Race organiser under critical spotlight on TV
A Hong Kong-based adventure racing company has come under more criticism in an Australian television programme after two ultramarathon runners were trapped in a bushfire and left fighting for their lives.
Channel 9's 60 Minutes painted a grim picture last week of what some of the 41 competitors faced when a firestorm engulfed the 100-kilometre race in the remote Kimberley region of Western Australia.
Sydney model Turia Pitt, 24, and marathon veteran Kate Sanderson, 35, are still in critical condition after being caught in the bushfires a month ago. Both have burns to 80 per cent to 90 per cent of their bodies. They were among 11 runners who were trapped in a narrow gorge as bushfires changed direction. Police said the fires had burned in the region for up to a week.
Racing the Planet chief executive Mary Gadams - among those taken to the hospital with second-degree burns to her hands, arms and legs - agreed to be interviewed on the current affairs programme, but later cancelled out of respect and concern for the friends and relatives of the two women who were seriously injured.
The show 'may be based on the 60 Minutes programme which is televised in the US, but it's a much more sensationalised tabloid version of that', said Gadams.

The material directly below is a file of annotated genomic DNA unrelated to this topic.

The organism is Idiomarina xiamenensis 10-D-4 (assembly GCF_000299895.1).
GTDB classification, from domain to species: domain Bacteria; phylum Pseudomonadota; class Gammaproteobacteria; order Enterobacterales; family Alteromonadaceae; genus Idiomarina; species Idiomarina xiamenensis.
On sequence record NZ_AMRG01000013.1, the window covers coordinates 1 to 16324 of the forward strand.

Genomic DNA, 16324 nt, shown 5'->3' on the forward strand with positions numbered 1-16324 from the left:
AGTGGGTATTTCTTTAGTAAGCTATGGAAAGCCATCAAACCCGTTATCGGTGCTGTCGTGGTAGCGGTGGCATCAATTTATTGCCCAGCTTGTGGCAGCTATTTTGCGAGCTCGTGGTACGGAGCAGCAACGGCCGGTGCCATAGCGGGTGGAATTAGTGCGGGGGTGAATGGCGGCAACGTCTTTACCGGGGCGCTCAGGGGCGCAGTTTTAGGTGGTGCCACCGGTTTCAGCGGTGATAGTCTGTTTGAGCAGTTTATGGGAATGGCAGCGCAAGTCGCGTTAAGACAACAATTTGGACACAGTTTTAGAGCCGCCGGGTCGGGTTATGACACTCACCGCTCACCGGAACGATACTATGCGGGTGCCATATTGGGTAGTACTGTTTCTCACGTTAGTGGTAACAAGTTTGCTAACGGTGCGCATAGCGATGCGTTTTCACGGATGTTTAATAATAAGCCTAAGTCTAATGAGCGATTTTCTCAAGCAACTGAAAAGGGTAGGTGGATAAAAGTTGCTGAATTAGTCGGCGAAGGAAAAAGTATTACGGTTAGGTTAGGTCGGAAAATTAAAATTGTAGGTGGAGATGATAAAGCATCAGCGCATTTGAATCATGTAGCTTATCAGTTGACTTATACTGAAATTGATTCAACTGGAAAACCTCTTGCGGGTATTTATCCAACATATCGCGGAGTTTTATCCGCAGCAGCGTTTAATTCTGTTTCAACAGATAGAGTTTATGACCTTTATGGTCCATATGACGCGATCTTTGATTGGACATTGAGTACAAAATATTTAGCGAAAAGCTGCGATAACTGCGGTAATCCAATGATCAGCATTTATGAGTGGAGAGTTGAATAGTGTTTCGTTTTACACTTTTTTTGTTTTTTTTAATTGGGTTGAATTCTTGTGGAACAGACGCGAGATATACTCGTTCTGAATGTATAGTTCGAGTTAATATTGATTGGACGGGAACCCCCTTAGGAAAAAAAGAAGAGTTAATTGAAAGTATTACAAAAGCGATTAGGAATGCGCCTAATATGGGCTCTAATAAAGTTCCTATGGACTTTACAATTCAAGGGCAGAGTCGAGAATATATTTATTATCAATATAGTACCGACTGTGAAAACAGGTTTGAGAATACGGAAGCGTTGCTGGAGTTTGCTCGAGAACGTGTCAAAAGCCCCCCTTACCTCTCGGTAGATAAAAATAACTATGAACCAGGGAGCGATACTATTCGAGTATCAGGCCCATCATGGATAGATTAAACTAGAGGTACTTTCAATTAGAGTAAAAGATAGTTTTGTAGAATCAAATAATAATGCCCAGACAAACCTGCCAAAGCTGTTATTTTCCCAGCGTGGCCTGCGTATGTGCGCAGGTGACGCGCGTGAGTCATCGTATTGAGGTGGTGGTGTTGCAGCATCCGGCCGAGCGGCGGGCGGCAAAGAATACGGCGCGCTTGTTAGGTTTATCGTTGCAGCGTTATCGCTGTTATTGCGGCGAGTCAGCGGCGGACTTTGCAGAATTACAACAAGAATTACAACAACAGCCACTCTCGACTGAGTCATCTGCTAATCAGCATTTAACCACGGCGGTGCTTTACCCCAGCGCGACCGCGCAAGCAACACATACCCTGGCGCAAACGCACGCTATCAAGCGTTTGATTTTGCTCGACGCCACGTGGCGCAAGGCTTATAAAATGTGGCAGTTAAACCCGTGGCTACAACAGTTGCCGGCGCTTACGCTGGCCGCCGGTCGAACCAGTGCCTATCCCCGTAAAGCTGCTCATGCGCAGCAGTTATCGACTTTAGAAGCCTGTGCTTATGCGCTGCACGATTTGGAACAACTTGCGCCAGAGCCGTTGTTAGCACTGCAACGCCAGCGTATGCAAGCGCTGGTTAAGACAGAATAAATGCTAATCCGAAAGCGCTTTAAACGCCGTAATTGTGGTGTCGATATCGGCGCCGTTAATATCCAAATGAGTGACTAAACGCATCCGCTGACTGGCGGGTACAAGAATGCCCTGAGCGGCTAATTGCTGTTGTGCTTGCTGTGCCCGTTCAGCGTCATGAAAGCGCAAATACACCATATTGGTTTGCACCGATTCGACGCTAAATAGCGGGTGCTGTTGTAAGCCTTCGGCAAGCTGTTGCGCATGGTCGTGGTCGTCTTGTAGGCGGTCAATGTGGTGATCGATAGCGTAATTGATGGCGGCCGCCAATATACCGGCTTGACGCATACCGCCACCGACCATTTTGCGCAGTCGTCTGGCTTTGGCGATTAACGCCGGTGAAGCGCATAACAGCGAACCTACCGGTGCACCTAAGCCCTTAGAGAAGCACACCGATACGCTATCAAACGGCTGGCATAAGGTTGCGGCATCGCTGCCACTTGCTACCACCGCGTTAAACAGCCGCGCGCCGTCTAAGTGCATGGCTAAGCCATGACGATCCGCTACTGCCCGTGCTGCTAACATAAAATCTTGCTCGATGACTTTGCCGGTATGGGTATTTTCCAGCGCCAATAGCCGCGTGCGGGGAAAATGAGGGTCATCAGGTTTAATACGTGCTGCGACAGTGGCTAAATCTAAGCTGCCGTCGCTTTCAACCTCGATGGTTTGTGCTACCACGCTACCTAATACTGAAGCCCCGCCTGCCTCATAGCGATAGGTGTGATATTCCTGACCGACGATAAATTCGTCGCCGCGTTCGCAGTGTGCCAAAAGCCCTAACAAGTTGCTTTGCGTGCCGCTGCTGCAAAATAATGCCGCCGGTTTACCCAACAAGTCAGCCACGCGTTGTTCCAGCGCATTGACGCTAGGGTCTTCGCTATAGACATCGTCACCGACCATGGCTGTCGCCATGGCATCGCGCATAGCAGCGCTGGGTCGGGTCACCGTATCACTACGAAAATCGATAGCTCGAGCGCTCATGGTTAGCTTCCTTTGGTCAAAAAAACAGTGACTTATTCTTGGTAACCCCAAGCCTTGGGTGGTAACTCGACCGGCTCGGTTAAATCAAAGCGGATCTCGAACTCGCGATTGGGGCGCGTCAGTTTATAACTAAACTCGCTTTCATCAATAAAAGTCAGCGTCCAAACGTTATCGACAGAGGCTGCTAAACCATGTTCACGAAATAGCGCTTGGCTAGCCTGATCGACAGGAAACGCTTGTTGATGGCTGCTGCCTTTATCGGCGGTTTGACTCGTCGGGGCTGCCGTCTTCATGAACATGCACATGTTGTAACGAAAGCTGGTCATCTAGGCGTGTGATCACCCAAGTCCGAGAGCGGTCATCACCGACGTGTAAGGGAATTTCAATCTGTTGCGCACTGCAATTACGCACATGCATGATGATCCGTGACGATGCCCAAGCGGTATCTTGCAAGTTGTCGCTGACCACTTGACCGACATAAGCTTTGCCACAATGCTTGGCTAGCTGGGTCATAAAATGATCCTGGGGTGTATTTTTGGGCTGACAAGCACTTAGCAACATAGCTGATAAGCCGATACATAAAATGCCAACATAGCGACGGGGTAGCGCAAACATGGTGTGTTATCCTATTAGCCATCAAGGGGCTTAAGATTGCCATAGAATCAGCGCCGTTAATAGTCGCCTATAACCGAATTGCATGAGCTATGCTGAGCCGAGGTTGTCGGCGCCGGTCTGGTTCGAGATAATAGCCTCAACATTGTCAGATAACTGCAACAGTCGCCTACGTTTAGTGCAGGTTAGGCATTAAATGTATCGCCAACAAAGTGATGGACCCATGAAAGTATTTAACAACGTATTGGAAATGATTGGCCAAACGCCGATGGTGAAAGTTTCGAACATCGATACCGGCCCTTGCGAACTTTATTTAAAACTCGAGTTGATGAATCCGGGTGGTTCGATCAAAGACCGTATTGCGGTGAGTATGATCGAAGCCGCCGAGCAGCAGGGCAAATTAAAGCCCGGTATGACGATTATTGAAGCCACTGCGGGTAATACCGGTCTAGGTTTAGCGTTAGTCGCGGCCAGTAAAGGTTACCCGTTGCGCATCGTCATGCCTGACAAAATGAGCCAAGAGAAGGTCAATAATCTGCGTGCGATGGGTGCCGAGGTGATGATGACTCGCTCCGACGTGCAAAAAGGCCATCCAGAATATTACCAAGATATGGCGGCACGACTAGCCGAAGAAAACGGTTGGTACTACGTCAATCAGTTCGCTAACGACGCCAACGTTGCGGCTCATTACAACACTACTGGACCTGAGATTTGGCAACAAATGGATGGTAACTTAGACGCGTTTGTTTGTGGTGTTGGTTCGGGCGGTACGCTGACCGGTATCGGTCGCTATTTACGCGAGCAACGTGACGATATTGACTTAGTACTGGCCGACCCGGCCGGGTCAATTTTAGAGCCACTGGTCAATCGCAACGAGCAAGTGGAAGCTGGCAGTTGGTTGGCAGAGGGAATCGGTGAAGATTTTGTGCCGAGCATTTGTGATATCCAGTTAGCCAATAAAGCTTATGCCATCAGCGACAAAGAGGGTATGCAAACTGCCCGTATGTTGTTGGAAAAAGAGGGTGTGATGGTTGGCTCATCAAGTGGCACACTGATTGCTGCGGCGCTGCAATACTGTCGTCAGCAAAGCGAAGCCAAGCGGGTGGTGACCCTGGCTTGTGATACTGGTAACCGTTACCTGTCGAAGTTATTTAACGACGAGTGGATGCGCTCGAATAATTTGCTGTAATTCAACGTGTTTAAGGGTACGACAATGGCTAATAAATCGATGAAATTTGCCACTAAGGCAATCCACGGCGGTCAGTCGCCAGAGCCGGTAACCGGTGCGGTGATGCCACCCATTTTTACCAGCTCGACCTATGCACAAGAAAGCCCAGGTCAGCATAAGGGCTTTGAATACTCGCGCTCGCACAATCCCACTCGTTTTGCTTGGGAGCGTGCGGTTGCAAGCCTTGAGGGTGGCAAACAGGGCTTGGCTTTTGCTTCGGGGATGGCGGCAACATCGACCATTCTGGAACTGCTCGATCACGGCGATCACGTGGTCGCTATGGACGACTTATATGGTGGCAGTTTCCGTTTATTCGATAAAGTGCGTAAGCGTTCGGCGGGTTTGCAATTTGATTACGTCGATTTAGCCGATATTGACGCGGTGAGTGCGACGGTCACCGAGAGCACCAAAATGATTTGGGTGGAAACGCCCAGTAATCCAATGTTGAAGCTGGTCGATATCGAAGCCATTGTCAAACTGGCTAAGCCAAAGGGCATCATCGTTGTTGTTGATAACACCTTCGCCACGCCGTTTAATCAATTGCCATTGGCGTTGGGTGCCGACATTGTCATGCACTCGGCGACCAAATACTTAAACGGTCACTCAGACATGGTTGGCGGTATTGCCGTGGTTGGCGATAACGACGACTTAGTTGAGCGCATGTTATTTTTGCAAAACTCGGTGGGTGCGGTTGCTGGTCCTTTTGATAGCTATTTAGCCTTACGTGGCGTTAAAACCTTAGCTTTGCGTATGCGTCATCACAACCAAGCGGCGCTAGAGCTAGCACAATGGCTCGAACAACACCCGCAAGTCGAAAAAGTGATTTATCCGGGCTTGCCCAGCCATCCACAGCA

She said she would not comment further on the incident until her organisation completed its investigation into what happened. On the programme, reporter Michael Usher described how 'clear signs of danger were ignored and desperate warnings to organisers failed to get through'.
Heather Scott and her partner, Ellis Caffin, were two of the 11 competitors trapped. Usher asked if they had been warned about the bushfires. Caffin said they were mentioned briefly, 'but not something that was impressed upon us as vitally important or some big danger issue to be very careful of'.
Scott said: 'Someone was cavalier with my life and that's not OK.'
Usher spoke to farmer John Storey, who flew his gyrocopter over the race trail at 10am that morning and spotted the fire building up. To him, the danger was obvious, and Storey said he was 'horrified'.
'How do we warn them? How do we stop them? We couldn't get hold of them on the UHF that we normally use up here,' said Storey, referring to ultra high frequency for radio communication. 'Unbeknown to us, it was a different frequency [the organisers] were using.'
Storey said he finally delivered his warning on an aircraft frequency 'but for whatever reason, the race proceeded'.
'They could have re-routed it. If the right messages and the right understanding had got there,' he said.
A local, who has assisted Racing the Planet as a volunteer since last year, was critical of 60 Minutes. The volunteer called the portrayal 'reprehensible' as comments were taken out of context to make it look like warnings had been ignored.
'It was dramatised and aimed straight at Racing the Planet for 'sending' the runners into the fire.'